, that takes a collection of physical objects and runs physics ‘forward’ by some amount of time.
(We also have `animatePhysics`

, which does the same, but gives us an animation to see what is happening.)
We can use this to imagine the outcome of various initial states, as in the Plinko machine example above:

```
var dim = function() { return uniform(5, 20) }
var staticDim = function() { return uniform(10, 50) }
var shape = function() { return flip() ? 'circle' : 'rect' }
var xpos = function() { return uniform(100, worldWidth - 100) }
var ypos = function() { return uniform(100, worldHeight - 100) }
var ground = {shape: 'rect',
static: true,
dims: [worldWidth, 10],
x: worldWidth/2,
y: worldHeight}
var falling = function() {
return {
shape: shape(),
static: false,
dims: [dim(), dim()],
x: xpos(),
y: 0}
};
var fixed = function() {
return {
shape: shape(),
static: true,
dims: [staticDim(), staticDim()],
x: xpos(),
y: ypos()}
}
var fallingWorld = [ground, falling(), falling(), falling(), fixed(), fixed()]
physics.animate(1000, fallingWorld);
```

There are many judgments that you could imagine making with such a physics simulator. @Hamrick2011 have explored human intuitions about the stability of block towers. Look at several different random block towers; first judge whether you think the tower is stable, then simulate to find out if it is:

```
var xCenter = worldWidth / 2
var ground = {
shape: 'rect',
static: true,
dims: [worldWidth, 10],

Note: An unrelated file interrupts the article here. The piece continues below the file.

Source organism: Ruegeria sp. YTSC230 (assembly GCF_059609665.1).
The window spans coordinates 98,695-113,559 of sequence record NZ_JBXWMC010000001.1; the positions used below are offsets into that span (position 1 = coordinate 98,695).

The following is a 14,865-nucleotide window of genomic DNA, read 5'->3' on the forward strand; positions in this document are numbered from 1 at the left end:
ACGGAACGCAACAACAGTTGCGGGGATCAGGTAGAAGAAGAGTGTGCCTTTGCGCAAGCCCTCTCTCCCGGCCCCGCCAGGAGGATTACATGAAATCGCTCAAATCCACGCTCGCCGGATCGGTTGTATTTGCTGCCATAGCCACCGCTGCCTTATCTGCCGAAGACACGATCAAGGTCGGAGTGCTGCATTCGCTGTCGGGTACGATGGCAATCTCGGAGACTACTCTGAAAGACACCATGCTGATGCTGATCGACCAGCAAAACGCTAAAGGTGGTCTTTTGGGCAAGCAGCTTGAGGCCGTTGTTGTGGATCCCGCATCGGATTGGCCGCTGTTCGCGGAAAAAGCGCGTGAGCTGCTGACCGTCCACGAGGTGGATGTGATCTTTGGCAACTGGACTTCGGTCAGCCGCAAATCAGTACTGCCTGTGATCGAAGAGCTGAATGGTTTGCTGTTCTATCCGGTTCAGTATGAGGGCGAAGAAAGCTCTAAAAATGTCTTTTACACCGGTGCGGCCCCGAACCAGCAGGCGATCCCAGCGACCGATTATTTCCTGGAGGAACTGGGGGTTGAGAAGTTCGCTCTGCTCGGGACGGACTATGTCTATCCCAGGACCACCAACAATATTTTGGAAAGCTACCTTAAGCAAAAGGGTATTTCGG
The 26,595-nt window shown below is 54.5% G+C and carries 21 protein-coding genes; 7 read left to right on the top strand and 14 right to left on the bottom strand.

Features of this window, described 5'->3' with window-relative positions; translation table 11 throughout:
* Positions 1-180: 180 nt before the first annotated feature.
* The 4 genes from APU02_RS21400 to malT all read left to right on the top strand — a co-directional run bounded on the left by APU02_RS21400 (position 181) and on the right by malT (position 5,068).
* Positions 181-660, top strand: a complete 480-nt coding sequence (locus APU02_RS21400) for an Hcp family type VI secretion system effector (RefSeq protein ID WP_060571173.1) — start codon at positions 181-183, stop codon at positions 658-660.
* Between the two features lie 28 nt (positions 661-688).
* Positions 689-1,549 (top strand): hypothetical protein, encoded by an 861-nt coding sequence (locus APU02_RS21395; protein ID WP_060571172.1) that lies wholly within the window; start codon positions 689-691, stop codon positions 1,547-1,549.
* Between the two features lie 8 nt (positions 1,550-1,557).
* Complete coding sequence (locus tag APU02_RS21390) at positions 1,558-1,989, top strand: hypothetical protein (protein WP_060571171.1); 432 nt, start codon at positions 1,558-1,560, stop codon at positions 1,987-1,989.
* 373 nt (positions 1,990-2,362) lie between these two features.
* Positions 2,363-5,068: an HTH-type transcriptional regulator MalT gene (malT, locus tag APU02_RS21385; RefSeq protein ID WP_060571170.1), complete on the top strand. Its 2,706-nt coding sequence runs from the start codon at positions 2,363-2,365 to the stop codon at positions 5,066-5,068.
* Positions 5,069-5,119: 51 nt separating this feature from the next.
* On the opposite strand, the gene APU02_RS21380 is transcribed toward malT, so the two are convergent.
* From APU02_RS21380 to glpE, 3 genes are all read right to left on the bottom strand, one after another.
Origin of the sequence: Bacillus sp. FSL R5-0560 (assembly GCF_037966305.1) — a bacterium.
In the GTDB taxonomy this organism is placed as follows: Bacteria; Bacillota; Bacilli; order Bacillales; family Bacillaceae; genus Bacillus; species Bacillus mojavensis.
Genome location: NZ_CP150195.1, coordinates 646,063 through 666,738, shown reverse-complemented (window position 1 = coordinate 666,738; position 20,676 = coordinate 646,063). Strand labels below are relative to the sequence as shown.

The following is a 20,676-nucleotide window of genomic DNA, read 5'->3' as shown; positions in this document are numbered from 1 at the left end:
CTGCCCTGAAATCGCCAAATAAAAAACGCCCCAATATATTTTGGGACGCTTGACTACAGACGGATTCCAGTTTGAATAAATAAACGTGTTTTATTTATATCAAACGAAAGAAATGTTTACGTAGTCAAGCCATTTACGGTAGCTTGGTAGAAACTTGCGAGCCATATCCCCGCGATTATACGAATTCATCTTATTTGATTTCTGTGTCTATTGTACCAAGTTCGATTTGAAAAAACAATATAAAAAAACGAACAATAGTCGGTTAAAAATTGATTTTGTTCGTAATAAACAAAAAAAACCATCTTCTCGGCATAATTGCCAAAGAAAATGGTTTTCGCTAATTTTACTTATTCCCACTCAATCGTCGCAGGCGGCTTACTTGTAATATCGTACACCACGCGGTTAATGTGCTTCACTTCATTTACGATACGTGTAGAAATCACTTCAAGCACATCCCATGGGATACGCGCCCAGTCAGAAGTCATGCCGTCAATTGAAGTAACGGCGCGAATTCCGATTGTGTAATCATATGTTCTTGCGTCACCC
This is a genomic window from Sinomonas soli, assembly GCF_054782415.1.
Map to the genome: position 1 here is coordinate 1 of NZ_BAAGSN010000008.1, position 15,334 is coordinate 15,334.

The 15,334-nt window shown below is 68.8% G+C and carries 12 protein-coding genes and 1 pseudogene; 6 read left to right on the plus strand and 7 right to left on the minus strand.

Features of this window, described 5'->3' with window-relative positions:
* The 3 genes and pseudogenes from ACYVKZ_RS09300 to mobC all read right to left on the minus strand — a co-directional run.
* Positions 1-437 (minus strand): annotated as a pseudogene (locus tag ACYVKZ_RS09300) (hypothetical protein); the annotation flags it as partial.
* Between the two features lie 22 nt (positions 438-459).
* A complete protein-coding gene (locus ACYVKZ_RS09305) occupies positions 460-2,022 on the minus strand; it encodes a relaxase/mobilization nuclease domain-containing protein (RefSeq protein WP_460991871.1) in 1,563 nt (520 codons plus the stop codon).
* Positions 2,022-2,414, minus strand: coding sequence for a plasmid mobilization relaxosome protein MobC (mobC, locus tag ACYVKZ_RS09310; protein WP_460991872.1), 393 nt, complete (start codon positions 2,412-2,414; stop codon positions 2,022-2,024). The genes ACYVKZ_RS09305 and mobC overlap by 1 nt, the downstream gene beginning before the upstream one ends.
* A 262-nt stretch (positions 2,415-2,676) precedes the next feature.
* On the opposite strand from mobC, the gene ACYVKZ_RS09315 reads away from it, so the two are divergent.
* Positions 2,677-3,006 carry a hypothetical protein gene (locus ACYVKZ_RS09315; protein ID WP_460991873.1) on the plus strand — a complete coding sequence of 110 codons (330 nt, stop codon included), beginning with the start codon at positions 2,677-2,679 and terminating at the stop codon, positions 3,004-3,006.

x: worldWidth/2,
y: worldHeight
}
var dim = function() { return uniform(10, 50) }
var xpos = function (prevBlock) {
var prevW = prevBlock.dims[0]
var prevX = prevBlock.x
return uniform(prevX - prevW, prevX + prevW)
}
var ypos = function (prevBlock, h) {
var prevY = prevBlock.y
var prevH = prevBlock.dims[1]
return prevY - (prevH + h)
}
var addBlock = function (prevBlock, isFirst) {
var w = dim()
var h = dim()
return {
shape: 'rect',
static: false,
dims: [w, h],
x: isFirst ? xCenter : xpos(prevBlock),
y: ypos(prevBlock, h)
}
}
var makeTowerWorld = function() {
var block1 = addBlock(ground, true)
var block2 = addBlock(block1, false)
var block3 = addBlock(block2, false)
var block4 = addBlock(block3, false)
var block5 = addBlock(block4, false)
return [ground, block1, block2, block3, block4, block5]
};
physics.animate(1000, makeTowerWorld())
```

Were you often right? Were there some cases of ‘surprisingly stable’ towers? @Hamrick2011 account for these cases by positing that people are not entirely sure where the blocks are initially (perhaps due to noise in visual perception). Thus our intuitions of stability are really stability given noise (or the expected stability marginalizing over slightly different initial configurations). We can realize this measure of stability as: